Google CEO Sundar Pichai speaks during a panel at the CEO Summit of the Americas hosted by the United States Chamber of Commerce on June 09, 2022 in Los Angeles, California.
Anna Moneymaker | Getty Images
Google emailed the entire company on Friday about the landmark Supreme Court decision overturning Roe v. Wade, explaining that affected state employees can apply for relocation without explaining why.
“This is a profound change for the country that deeply affects so many of us, especially women,” wrote Fiona Cicconi, Google’s director of human resources, in an email to workers, seen by CNBC. “Googlers can also request a relocation without justification, and those overseeing this process will be aware of the situation.”
The memo does not say how many applications the company would approve and makes no promises. The company is still assigning relocations to employees who do not want return to their assigned physical office due to the company’s return-to-office policy, which began in April.
Google has over 30 locations across the United States
Cicconi also said he would be offering “support sessions” to employees in the coming days.
Google’s statement comes as companies across the country, including Amazon and Metasay they will pay for employees to travel for abortions if they are in states where it is prohibited after the Supreme Court’s decision Friday to overturn Roe v. Wade, rolling back the federal right to have an abortion.
When the decision was first disclosed, Google said it would offer travel benefits to employees seeking out-of-state abortion care. The Company’s Benefits Plan and Health Insurance Plan in the United States for full-time employees covers out-of-state medical producers who are not available where an employee lives and works, a added Cicconi in the memo.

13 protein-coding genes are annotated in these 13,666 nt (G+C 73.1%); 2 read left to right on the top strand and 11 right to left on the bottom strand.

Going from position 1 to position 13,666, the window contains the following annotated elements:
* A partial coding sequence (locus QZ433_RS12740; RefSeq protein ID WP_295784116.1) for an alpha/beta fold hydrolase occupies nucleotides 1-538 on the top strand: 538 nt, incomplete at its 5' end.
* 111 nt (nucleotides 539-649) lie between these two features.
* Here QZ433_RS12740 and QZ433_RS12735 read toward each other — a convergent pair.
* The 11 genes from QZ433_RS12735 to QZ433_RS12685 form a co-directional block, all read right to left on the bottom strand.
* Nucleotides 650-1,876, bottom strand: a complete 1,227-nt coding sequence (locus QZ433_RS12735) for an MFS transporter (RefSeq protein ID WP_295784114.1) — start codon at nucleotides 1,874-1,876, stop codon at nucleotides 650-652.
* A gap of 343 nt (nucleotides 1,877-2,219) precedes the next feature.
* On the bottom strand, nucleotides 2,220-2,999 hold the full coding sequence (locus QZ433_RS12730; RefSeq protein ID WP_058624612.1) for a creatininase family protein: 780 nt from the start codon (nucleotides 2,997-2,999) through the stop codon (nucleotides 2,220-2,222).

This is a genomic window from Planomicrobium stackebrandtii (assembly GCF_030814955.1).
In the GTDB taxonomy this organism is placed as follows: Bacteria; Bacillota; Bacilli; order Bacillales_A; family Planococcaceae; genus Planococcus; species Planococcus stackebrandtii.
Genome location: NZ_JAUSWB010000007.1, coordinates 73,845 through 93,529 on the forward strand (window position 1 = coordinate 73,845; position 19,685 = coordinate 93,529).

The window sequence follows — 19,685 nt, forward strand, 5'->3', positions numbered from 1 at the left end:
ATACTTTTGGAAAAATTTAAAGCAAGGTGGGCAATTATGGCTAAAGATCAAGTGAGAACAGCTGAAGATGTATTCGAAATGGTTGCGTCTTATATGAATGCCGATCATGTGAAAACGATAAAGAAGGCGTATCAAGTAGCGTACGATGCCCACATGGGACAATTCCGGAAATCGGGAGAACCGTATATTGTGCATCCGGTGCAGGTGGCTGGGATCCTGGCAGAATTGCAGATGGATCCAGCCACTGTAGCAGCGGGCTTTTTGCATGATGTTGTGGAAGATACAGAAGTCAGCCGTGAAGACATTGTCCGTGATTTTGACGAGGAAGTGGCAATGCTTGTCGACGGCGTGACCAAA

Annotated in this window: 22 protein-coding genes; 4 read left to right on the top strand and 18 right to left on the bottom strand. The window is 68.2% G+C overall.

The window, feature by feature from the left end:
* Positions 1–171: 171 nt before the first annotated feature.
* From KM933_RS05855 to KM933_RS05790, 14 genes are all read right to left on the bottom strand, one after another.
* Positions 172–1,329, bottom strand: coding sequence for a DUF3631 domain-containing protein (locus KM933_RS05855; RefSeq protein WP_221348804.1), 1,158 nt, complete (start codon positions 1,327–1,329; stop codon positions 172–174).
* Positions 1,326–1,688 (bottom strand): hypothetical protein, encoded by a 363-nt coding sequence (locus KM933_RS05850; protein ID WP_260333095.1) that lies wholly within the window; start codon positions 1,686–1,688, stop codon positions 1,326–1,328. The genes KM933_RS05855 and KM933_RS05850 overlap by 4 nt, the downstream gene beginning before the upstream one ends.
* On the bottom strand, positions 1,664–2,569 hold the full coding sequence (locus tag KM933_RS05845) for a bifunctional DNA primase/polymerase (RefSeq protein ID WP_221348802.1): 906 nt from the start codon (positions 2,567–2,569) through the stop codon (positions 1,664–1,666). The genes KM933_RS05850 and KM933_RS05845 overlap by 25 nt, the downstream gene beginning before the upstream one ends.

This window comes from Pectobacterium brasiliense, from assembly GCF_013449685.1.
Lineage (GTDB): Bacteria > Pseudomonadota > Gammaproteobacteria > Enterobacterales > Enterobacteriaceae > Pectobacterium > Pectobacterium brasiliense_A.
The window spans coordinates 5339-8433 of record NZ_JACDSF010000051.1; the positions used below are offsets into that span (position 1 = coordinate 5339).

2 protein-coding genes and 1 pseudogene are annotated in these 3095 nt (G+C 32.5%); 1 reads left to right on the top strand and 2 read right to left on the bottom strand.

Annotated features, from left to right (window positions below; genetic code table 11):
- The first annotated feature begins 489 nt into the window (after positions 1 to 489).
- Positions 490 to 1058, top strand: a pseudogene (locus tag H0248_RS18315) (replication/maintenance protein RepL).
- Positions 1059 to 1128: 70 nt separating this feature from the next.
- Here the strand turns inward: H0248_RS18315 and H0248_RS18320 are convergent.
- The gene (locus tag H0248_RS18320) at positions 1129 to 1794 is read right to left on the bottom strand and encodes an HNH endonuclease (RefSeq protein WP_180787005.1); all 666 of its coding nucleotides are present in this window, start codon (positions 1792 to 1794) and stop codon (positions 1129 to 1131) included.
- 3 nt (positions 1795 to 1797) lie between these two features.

When CNBC asked for comment Friday morning, a spokesperson said the company had nothing to add. He did not respond to requests for comment on Cicconi’s email or relocation details.
The company also did not respond to requests for comment on whether it will comply with potential requests from law enforcement for user data. Last month, a group of 42 Democratic lawmakers urged the Google CEO Sundar Pichai in a letter to stop collecting and retaining unnecessary or non-aggregated location data that could be used to identify people seeking abortions.
Here’s the full memo from Google’s chief human resources officer, Fiona Cicconi:
This morning, the United States Supreme Court issued a decision in Dobbs v. Jackson Women’s Health Organization quashing Roe v. Wade.
This is a profound change for the country that deeply affects many of us, especially women. Everyone will respond in their own way, whether it’s wanting space and time to process, expressing themselves, volunteering outside of work, not wanting to discuss it at all or any other thing. Please be aware of how your colleagues are feeling and, as always, treat each other with respect.
Fairness is extremely important to us as a company, and we share our concerns about the impact this decision will have on people’s health, lives and careers. We will continue to work to make reproductive health care information accessible through our products and will continue our work to protect user privacy.
To help Googlers and their dependents, our US health insurance and benefits plan covers out-of-state medical procedures that aren’t available where an employee lives and works. Googlers can also request a relocation without justification, and those overseeing this process will be aware of the situation. If you need further assistance, please connect 1:1 with an HR consultant.
We will be hosting support sessions for Googlers in the US in the coming days. These will be published on Googler News.
Do not hesitate to lean on your Google community in the days to come and continue to take good care of yourself and others.